The parallels between academic attire and church robes reflect this early religious connection. 

However, early schools were often scholastic guilds made up of students and instructors structured around a cathedral or monastery, rather than religious organizations. 

The academics wore clothing that were a sober reflection of ordinary trends, but they were not always priests. 

In this case, it was the degree, not the robe, that indicated the scholar's complete participation in the learned organization. 

The word "bachelor" was originally used to designate a small landowner's helper; an apprentice as opposed to a master who was already skilled, thus the academic usage of the term "master." During the thirteenth century, both of these titles were often used at universities. 

As a result, there existed a structure inside these organizations that was unique to the scholar's level of knowledge. 

This order, coupled with the medieval clothing style, formed the foundation for academic attire. 

The Gown and Cap.

A flowing gown, known as a cappa clausa, was worn with a cape or cloak thrown over the top. 

Like a hooded cloak or capitium, it featured a cowl-like appendage that could be pulled over the head.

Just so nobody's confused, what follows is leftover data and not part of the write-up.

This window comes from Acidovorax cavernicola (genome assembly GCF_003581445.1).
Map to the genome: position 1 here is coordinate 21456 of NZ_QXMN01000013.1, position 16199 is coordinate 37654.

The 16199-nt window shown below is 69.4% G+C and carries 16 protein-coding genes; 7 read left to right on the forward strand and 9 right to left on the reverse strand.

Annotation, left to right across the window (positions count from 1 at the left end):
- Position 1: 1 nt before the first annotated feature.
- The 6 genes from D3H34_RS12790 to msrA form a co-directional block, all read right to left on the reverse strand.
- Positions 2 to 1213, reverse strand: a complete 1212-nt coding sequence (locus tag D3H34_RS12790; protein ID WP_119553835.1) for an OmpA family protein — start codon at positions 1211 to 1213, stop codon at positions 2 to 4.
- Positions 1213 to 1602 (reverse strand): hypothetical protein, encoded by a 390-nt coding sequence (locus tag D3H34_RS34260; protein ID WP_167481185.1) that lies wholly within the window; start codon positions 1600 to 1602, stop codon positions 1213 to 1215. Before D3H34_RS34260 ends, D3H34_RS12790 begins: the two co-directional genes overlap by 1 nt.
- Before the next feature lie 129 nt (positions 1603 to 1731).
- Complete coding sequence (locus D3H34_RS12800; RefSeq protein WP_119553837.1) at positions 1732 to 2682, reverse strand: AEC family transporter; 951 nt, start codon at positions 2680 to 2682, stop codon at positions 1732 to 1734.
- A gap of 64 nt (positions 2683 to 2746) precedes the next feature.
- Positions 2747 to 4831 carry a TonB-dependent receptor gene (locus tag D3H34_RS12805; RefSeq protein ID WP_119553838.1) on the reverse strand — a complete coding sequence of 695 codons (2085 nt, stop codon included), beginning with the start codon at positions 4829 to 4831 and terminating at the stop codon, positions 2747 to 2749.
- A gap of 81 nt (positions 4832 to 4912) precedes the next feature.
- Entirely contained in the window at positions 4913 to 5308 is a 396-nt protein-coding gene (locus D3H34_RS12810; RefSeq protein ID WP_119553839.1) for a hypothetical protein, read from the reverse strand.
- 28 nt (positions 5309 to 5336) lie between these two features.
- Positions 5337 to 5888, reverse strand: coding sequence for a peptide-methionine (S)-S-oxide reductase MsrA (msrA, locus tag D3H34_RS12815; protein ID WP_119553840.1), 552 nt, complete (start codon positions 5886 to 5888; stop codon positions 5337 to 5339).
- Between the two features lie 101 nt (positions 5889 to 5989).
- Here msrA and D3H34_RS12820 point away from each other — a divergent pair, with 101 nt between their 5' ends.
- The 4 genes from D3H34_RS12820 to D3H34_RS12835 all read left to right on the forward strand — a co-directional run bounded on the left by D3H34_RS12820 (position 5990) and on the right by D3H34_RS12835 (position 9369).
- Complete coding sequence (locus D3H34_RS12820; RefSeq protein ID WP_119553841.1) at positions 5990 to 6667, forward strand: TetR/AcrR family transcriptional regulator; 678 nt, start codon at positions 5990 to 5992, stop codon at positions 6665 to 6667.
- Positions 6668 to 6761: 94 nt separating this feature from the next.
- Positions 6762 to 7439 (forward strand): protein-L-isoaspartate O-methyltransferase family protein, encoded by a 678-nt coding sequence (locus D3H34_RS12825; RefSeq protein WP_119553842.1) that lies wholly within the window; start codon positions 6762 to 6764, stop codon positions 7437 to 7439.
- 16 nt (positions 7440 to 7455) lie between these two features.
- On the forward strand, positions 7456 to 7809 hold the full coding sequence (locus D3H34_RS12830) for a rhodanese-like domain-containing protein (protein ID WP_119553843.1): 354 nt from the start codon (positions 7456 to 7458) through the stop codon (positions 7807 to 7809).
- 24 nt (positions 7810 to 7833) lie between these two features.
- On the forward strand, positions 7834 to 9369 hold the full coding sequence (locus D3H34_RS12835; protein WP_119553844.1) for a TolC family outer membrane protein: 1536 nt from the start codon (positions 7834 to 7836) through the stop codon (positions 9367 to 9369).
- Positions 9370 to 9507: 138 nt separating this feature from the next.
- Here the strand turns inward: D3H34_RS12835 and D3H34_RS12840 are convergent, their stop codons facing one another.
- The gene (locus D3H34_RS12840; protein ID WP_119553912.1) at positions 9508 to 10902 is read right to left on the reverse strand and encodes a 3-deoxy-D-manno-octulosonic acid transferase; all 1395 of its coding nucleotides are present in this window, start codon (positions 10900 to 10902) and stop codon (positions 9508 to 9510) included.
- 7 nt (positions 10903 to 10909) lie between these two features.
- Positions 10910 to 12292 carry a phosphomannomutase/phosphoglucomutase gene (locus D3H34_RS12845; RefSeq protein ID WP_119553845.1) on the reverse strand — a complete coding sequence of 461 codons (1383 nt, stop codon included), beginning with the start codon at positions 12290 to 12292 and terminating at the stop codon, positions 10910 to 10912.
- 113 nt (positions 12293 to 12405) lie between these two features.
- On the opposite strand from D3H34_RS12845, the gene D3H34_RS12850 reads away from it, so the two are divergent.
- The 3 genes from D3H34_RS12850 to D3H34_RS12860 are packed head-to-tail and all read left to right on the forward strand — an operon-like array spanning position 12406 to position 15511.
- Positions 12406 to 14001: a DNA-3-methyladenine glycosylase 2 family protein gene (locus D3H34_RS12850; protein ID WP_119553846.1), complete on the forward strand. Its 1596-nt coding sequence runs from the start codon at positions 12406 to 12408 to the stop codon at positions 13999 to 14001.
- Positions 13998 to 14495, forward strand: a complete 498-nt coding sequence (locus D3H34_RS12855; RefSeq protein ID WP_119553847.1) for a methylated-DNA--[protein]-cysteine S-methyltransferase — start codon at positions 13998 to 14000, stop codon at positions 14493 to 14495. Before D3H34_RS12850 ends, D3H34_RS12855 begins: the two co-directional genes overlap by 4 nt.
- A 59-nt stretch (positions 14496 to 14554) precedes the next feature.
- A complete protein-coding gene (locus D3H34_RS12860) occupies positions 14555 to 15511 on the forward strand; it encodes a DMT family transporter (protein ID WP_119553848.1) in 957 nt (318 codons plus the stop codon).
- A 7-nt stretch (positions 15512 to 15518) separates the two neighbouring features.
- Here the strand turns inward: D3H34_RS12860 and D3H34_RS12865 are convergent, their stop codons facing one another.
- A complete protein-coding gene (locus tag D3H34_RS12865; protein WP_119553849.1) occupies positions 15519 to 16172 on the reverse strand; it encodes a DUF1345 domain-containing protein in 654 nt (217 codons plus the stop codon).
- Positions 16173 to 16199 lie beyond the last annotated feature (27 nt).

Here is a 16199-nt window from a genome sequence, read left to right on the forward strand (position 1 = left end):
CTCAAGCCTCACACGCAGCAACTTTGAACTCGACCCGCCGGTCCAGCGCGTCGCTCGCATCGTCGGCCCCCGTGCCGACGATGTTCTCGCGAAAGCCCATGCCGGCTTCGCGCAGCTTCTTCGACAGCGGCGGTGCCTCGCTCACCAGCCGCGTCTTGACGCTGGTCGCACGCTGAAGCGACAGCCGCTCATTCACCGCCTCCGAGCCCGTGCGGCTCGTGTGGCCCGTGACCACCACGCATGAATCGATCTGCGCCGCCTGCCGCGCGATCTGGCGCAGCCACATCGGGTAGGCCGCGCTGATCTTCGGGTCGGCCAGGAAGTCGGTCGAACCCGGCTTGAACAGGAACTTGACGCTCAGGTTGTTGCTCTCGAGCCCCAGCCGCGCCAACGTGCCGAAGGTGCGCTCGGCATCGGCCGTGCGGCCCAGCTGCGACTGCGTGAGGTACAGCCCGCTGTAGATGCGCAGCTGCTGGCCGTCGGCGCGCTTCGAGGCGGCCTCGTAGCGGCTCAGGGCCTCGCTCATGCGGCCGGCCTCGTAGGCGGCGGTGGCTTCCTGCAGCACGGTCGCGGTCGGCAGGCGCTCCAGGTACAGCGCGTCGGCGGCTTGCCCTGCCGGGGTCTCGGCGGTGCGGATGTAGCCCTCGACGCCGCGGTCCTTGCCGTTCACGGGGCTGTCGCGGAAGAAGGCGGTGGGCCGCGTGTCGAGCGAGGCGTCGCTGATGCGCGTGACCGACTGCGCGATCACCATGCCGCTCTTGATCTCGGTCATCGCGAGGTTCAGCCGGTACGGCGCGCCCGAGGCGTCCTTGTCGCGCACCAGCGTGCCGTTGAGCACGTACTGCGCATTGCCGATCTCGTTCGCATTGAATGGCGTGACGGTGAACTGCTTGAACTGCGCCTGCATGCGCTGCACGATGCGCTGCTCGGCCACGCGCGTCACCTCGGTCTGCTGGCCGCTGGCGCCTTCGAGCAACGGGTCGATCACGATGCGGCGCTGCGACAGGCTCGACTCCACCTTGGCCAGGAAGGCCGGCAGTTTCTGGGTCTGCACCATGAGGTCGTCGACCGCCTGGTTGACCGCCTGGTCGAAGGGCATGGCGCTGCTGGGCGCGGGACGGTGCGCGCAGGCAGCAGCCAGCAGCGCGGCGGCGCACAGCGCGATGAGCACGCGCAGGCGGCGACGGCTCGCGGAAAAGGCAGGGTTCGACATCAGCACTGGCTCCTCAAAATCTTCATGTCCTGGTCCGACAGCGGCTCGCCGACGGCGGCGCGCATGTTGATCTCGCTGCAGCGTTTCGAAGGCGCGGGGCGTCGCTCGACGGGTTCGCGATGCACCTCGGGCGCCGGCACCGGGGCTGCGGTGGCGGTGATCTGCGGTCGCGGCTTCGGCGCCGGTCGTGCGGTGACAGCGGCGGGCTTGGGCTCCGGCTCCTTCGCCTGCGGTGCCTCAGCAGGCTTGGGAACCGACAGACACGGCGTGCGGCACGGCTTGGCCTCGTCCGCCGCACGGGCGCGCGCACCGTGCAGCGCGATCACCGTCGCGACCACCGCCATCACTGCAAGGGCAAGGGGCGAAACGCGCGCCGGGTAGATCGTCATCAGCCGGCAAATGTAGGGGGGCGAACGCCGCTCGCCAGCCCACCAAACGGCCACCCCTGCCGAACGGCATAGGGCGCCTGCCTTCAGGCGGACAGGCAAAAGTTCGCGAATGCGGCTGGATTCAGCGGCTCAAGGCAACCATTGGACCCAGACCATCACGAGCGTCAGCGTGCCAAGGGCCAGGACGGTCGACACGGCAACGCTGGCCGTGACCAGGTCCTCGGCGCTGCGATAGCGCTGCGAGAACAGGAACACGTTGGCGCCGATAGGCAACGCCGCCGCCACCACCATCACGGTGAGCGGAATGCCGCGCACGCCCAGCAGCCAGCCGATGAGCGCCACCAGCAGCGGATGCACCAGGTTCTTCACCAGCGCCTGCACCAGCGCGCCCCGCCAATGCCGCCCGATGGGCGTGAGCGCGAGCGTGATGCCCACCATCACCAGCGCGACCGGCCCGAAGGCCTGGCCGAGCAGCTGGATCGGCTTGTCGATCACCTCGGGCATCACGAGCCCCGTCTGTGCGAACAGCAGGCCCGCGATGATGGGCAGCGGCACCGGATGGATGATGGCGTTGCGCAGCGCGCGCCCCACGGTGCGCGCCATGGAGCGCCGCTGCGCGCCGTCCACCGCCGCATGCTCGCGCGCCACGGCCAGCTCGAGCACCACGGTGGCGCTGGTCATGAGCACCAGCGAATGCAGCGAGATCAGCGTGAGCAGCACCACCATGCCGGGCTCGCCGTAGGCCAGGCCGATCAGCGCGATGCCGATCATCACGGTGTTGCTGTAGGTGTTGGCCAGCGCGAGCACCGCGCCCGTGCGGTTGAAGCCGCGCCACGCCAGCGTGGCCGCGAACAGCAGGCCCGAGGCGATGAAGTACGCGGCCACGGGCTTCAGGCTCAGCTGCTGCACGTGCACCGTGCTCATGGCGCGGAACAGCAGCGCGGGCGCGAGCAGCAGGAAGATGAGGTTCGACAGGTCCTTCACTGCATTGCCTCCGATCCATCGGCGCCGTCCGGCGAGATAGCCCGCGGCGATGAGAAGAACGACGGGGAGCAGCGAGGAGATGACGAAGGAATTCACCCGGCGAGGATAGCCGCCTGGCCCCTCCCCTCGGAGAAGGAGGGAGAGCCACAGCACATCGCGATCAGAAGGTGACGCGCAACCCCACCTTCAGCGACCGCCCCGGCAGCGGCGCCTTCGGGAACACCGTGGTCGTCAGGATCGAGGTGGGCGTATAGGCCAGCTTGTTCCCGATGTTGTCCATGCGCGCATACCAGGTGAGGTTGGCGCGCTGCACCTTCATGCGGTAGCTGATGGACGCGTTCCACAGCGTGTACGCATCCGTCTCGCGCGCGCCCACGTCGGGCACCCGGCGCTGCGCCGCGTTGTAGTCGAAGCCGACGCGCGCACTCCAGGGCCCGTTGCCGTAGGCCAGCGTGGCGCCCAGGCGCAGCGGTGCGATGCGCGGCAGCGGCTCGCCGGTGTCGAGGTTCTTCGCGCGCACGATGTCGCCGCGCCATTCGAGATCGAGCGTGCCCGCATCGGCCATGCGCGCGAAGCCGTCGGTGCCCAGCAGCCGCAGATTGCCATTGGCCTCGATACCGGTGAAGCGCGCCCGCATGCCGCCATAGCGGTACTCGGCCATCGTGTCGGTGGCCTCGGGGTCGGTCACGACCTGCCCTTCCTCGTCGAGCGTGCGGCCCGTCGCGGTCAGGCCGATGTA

The trend had evolved toward an open gown by the second part of the fifteenth century, which was believed to be a symbol of the increasing embrace of academic study and the arts. 

The hooded cloak became more decorative than functional around 1490, and the gown became standard academic attire. 

Bachelors and masters students often wore black robes made of "princes stuff" or "crape," with the older man's garment having larger sleeves to allow for mobility while instructing. 

To indicate the scholar's faculty or social position, the dress hood took the shape of a drooping cloak lined with silk or fur. 

In 1432, Oxford prohibited the use of miniver for everyone except Masters of the Arts and those of considerable wealth or noble origin. 

Academics followed professionals and the clergy in wearing hats by the sixteenth century, with variations in sleeve design and lining mirroring popular attire.